Charming Fort Kochi (Cochin) is an island of slowly disintegrating stone walls, crumbling shopfronts and well-tended churches.
Charming Fort Kochi (Cochin) and its twin town Mattancherry is an island of slowly disintegrating stone walls, crumbling shopfronts and well-tended churches, where every turn takes you down some new gloriously picturesque, narrow winding street. New building was only actually banned in 1976 – but most of the ramshackle island still feels frozen way back in the 15th and 16th centuries, and the huge trees here are so old their parasitic aphids are tall as trees themselves.
Kochi was a fishing village in pre-colonial Kerala. The territory that would later be known as Fort Kochi was granted to the Portuguese in 1503 by the Rajah of Kochi, after the forces of Afonso de Albuquerque helped him fight the forces of Saamoothiri of Kozhikode. The Rajah also gave them permission to build Fort Emmanuel near the waterfront to protect their commercial interests. The first part of the name Fort Kochi comes from this fort, which the Dutch later destroyed.
A mix of old houses built by the Portuguese, Dutch and British in these colonial periods line the streets of Fort Kochi. St Francis Church was built in 1503 by the Portuguese as a Catholic church. Vasco da Gama was once buried in this church which now falls under the Church of South India and is one of the national monuments. Santa Cruz Basilica, also built by the Portuguese in the 16th century, was later destroyed by the British and rebuilt near the end of 19th century. The landmark that causes more public and visitor interest is a series of pre-colonial Chinese fishing nets on the waterfront, believed to have been introduced by Chinese traders in the early 14th century.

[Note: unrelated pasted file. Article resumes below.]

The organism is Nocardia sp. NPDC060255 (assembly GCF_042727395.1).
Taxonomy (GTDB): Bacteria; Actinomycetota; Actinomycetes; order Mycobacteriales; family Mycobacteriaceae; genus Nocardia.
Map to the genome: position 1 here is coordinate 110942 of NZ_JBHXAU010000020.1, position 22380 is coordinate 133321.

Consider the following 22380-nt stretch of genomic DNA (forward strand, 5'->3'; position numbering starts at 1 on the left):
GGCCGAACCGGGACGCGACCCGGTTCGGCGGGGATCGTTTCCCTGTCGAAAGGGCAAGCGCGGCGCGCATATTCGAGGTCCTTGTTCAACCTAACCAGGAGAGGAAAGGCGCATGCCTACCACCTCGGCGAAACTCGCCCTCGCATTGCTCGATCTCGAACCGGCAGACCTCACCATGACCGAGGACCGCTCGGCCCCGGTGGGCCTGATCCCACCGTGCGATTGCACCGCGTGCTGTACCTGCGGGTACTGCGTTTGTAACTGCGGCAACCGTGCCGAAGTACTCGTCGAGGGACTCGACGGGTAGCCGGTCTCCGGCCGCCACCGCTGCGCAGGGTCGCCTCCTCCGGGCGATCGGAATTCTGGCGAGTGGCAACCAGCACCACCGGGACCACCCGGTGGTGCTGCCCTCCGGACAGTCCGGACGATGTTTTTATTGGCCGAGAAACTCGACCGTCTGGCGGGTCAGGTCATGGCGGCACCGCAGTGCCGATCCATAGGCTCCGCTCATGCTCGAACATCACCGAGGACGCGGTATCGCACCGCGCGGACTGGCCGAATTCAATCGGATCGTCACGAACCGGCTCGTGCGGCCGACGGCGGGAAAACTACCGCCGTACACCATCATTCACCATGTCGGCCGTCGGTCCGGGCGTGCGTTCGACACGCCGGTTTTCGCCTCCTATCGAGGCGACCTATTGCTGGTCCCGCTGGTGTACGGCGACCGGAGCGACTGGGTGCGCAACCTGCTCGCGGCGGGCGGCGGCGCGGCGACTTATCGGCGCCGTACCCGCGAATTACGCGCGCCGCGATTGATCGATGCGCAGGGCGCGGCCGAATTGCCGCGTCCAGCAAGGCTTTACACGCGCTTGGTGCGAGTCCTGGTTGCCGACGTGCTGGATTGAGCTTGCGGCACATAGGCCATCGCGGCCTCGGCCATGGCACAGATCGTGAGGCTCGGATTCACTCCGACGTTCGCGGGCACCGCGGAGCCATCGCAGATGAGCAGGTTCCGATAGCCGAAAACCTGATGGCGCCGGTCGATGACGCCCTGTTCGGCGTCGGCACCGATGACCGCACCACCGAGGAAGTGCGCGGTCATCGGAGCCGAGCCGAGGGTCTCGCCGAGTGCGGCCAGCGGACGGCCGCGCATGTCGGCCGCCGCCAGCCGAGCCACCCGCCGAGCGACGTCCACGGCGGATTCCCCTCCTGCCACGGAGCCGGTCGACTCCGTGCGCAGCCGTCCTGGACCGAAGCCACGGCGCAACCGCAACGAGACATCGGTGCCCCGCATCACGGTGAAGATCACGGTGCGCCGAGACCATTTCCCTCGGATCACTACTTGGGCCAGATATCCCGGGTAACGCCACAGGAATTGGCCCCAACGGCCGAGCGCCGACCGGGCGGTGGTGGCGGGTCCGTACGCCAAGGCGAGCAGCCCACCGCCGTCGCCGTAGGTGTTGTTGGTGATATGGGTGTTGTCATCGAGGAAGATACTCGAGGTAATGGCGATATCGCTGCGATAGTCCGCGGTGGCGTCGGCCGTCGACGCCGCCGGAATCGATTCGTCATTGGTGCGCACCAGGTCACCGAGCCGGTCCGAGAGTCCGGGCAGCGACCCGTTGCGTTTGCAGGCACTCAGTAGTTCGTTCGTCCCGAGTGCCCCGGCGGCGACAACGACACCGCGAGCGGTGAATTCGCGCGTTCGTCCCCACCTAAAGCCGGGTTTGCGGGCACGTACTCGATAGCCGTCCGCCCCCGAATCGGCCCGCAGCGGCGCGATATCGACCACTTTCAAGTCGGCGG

Other attractions include the 16th century Bishop’s House, previously the Portuguese governor’s house, now home to Kochi’s bishop. Koder House, the residence of Satu Koder, patriarch of Kochi’s Jews, was built by his ancestors in 1808 and has now been converted into a beautiful hotel. The historic Malabar House Residency is now also a wonderful hotel.
Fort Kochi has now been declared a Heritage Zone to preserve its many historical buildings.
Below is a list of popular places to visit in Fort Kochi.
At the tip of Fort Cochin sit the unofficial emblems of Kerala’s backwaters: cantilevered Chinese fishing nets. They have become a very popular tourist attraction in Fort Kochi. These are not unique to Kochi, but are perhaps uniquely accessible to the short-stay visitor.
Believed to be India’s oldest European-built church, St Francis Church Kochi was originally constructed in 1503 by Portuguese Franciscan friars. The present stone building that stands here today was built in the mid-16th century to replace the original wooden structure. Adventurer Vasco da Gama, who died in Cochin in 1524, was buried in this spot for 14 years before his remains were taken to Lisbon – you can still visit his tombstone in the church.
Located next to St Francis Church in Fort Kochi, the Santa Cruz Basilica is one of the eight Basilicas in India. This church is one of the finest and most impressive churches in India and visited by tourists the whole year round. It is a place of devotion as well as a centre of historic significance, endowed with architectural and artistic grandeur and colours of the Gothic style.